Does anyone else have PTSD from different traumatic experiences?

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joeylittle

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Two studies that are relevant to this thread...

From Finalizing PTSD in DSM 5 (Journal of Traumatic Stress, MJ Friedman, 2013), Abstract:
Specific issues discussed about the DSM-5 PTSD criteria themselves include a broad versus narrow PTSD construct, the decisions regarding Criterion A, the evidence supporting other PTSD symptom clusters and specifiers, the addition of the dissociative and preschool subtypes, research on the new criteria from both Internet surveys and the DSM-5 field trials, the addition of PTSD subtypes, the noninclusion of complex PTSD, and comparisons between DSM-5 versus the World Health Association's forthcoming International Classification of Diseases (ICD-11) criteria for PTSD.

From Trauma and Stressor-Related Disorders: Diagnostic conceptualization in DSM 5 (The Neurologist/Der Nervenarzt, HP Kapfhammer), Abstract:
The former A2 criterion of an intense emotional reaction to trauma has been removed. A deliberately broad approach to clinical PTSD phenomenology has created an empirically driven new cluster of persistent negative alterations in cognition and mood due to experiencing traumatic events. The ASD has been reconceptualized as an intense stress syndrome with a clear need of acute treatment during the early course after traumatic exposure. Adjustment disorders continue to emphasize maladaptive emotional and behavioral responses to unspecific, non-traumatic stressors in an intensity that is beyond social or cultural norms. Neither complex PTSD nor prolonged grief disorders have received an independent diagnostic status within DSM-5. With respect to stress-related disorders major divergences between DSM-5 and the future International Classification of Diseases 11 (ICD-11) are to be expected.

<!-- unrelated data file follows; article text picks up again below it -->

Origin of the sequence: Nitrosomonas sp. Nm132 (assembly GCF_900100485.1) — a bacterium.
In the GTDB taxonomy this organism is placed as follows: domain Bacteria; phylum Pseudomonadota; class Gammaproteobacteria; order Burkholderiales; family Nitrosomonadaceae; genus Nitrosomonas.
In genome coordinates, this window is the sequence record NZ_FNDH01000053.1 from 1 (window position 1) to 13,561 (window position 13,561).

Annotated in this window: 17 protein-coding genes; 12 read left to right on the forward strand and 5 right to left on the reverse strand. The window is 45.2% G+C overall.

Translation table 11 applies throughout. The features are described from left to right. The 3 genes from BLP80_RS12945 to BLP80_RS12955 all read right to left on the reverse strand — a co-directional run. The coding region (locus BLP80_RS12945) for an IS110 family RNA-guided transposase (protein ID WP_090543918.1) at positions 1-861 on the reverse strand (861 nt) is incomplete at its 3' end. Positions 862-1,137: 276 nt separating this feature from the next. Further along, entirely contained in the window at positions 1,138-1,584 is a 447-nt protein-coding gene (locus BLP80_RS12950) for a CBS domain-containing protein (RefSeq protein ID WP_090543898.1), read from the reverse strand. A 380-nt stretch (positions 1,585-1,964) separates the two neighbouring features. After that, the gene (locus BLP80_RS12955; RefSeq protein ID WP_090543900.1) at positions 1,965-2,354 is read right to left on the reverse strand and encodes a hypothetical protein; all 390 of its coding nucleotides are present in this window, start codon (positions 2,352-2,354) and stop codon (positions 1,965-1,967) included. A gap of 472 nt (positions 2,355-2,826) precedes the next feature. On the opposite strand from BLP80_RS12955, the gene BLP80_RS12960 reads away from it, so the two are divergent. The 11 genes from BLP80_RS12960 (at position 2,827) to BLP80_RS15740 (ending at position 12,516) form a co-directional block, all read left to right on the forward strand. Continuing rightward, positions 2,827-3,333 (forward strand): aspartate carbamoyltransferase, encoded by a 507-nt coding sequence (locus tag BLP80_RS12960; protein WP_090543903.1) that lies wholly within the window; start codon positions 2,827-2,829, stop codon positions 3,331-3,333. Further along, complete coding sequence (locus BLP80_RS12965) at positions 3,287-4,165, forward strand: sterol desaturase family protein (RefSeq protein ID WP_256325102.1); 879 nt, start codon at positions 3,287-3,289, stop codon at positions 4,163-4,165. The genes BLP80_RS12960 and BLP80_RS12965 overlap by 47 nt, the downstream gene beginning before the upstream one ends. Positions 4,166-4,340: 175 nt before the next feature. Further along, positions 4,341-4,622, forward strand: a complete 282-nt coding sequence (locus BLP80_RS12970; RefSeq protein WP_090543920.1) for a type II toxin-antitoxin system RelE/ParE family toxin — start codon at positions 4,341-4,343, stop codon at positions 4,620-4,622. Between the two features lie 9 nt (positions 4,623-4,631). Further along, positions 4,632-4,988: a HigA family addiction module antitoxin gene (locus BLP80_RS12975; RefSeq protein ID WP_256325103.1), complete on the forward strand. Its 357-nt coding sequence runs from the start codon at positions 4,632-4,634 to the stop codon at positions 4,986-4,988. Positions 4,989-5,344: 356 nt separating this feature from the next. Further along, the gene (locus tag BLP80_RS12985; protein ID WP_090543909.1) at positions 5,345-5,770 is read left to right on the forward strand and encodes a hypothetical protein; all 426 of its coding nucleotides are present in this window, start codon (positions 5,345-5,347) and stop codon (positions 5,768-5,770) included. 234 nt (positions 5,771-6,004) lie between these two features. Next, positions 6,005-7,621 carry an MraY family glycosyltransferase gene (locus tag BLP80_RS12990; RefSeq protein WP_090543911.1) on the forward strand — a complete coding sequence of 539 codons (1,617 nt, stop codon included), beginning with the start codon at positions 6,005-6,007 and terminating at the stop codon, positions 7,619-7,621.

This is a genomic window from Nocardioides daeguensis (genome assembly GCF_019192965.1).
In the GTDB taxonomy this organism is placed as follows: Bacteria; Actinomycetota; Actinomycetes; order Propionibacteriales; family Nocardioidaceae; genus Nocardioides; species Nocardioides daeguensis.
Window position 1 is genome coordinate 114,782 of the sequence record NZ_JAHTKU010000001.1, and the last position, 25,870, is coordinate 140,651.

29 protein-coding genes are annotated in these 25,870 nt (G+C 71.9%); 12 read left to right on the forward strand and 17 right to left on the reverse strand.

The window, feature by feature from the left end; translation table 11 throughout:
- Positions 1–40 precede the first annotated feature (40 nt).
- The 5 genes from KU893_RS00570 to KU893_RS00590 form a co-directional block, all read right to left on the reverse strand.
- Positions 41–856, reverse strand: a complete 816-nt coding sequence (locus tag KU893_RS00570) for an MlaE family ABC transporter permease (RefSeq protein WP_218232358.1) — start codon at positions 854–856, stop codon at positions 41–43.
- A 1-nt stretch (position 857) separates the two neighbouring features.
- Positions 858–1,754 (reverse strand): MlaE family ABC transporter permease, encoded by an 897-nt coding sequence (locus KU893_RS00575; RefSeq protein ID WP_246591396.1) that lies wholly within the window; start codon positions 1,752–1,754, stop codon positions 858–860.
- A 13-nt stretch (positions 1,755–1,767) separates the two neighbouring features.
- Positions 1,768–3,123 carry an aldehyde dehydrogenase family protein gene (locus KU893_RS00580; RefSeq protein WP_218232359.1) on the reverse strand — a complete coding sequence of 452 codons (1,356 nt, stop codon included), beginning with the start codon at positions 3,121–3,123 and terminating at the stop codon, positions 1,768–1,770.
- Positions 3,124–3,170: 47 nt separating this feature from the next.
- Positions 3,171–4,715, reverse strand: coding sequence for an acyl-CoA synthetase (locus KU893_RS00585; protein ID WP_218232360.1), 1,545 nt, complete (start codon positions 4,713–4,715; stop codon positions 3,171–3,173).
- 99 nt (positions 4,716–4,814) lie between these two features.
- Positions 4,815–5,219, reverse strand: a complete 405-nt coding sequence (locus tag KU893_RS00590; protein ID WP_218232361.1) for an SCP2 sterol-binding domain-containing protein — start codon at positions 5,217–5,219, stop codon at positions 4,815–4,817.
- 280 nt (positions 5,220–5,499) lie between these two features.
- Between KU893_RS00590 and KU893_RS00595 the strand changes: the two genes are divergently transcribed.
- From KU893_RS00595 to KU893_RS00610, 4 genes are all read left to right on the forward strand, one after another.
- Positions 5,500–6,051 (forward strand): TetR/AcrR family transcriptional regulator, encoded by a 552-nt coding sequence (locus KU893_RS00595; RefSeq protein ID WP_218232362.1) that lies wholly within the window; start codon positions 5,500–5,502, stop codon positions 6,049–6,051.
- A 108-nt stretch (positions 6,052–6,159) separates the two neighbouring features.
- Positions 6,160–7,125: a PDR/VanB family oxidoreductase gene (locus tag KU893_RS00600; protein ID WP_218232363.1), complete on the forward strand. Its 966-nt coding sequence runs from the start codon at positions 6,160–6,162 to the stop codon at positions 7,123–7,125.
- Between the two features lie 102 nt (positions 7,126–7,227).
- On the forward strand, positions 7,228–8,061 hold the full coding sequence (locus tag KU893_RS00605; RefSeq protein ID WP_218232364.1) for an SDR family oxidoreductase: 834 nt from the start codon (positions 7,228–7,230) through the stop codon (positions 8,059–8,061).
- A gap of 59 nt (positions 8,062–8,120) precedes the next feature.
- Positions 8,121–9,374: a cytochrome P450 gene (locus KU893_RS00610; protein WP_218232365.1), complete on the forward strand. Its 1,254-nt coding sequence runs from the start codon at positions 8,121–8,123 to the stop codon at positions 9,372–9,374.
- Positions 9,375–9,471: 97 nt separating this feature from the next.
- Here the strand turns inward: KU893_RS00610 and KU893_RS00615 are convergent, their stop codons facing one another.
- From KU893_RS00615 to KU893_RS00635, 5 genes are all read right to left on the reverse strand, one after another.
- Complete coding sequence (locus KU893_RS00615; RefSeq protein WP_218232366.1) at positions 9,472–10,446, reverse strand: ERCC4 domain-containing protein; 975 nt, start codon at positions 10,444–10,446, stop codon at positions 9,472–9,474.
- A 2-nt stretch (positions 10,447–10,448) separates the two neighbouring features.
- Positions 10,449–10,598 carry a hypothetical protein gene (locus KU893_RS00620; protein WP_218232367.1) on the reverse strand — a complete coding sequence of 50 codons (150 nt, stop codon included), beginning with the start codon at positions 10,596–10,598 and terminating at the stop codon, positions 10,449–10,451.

The full papers are also really interesting. But the abstracts do a good job.

@siniang - re: your question here -
I'm really just trying to understand the difference between "natural unexpected traumatic death" and "accidental/violent unexpected traumatic death" of someone close from a biological standpoint.
The things that are categorized under 'natural unexpected traumatic death' will all be connected to the human body malfunctioning from within. Accidental/violent etc. death will source from outside the organic physiognomy.

It's important to remember that determining these things isn't philosophy, its taxonomy - which is a much narrower science, and entirely about reducing something to its component parts. It doesn't allow for interpretive nuance. Physicians are free to introduce that nuance, if they believe its warranted/will help them treat their patient.

But - lets say they don't think it's PTSD - that doesn't mean one is left diagnosis-less, or without a code for their diagnosis. DSM-5/ICD-10 have multiple options under the trauma and stressor disorders umbrella.
  • Other specified trauma- and stressor-related disorder is the diagnostic for something that meets a lot of the PTSD criteria, but is sub-threshold in a certain area (including not aligning with Criterion A)